Juvenile idiopathic arthritis (JIA) is a diverse collection of seven chronic arthritides that afflict children under the age of 16. For a case series, researchers describe the features of individuals diagnosed with JIA at a single center when they were younger than 12 months old. Patients who attended the rheumatology clinic for JIA with symptoms onset less than a year ago were included in the study. A chart review was performed in order to complete case report forms containing demographics, history features, examination features, laboratory findings, imaging data, and therapy courses.

Researchers found 12 patients that matched the inclusion criteria. They had 8 patients with oligoarticular JIA, three with polyarticular JIA, and one with systemic JIA. At their initial visit, 58% (7/12) of patients experienced joint contractures. To achieve disease remission in patients with oligoarticular JIA, 50% (4/8) required a disease-modifying antirheumatic medication; 12.5% (1/8) required biologic treatment. Antinuclear antibodies were strongly positive in all polyarticular JIA patients, as were inflammatory indicators.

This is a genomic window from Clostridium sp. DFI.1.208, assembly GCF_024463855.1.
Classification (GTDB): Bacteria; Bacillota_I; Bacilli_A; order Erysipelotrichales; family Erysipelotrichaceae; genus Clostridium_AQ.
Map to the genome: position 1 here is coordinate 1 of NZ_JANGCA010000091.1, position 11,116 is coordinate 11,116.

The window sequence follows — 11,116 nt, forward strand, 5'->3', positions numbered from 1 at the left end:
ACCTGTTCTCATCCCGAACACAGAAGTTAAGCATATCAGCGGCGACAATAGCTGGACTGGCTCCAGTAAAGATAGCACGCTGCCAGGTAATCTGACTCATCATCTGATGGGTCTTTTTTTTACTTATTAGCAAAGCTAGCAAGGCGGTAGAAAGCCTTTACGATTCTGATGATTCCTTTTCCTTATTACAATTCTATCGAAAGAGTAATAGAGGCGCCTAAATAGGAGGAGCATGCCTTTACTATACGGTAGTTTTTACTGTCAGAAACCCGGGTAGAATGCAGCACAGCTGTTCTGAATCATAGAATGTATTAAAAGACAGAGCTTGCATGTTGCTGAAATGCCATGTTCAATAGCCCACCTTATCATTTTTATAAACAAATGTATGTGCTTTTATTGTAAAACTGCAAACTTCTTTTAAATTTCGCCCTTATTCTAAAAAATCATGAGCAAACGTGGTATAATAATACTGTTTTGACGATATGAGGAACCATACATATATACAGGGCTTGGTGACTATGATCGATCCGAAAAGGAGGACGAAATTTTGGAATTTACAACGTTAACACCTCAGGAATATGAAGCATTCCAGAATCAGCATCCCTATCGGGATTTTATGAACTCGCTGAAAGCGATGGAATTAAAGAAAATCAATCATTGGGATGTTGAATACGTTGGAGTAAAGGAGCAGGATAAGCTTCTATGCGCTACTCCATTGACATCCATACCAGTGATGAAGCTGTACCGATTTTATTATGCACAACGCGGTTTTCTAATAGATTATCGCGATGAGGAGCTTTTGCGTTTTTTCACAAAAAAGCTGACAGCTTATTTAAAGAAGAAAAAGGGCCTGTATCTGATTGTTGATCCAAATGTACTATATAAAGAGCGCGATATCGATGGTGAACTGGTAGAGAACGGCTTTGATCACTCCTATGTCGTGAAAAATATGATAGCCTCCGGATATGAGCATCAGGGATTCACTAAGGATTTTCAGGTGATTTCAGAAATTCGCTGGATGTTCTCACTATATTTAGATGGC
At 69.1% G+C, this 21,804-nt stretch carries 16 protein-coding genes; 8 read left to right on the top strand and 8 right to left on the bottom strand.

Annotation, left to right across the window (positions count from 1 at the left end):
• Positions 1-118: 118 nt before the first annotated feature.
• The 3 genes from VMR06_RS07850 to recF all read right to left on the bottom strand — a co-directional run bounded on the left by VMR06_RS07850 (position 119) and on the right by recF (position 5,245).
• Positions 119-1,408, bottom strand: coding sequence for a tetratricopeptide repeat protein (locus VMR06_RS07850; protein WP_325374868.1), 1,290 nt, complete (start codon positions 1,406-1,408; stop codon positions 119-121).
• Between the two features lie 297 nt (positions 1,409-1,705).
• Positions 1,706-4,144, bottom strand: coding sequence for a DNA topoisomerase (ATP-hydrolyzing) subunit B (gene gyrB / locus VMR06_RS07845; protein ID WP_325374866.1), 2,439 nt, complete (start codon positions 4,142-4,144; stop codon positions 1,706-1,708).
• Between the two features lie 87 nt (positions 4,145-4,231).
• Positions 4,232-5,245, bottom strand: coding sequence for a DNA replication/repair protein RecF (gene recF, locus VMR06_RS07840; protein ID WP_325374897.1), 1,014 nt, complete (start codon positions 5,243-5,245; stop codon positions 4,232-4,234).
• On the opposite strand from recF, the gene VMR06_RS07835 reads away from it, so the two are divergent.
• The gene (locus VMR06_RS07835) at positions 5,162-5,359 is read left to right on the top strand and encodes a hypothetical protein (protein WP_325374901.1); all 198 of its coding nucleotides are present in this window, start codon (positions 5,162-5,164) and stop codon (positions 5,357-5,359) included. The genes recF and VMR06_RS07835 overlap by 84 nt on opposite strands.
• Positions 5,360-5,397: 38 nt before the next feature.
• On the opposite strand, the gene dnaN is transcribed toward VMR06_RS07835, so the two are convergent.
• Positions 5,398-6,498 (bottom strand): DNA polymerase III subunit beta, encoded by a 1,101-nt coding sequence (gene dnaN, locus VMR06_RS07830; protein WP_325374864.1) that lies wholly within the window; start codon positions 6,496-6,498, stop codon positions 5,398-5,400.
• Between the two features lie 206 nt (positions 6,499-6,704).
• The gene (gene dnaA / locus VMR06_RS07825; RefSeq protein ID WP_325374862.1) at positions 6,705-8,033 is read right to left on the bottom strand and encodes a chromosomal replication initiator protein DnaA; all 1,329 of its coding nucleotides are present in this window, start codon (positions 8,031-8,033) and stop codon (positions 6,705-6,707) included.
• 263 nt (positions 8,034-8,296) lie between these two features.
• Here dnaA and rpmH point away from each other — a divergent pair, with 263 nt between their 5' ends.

Children with infantile JIA were generally comparable to the general group of patients with JIA. The severity of the disease may not differ from that of older children with JIA; nevertheless, there was a long delay in diagnosis and the appearance of contractures, which happened in more than half of the patients.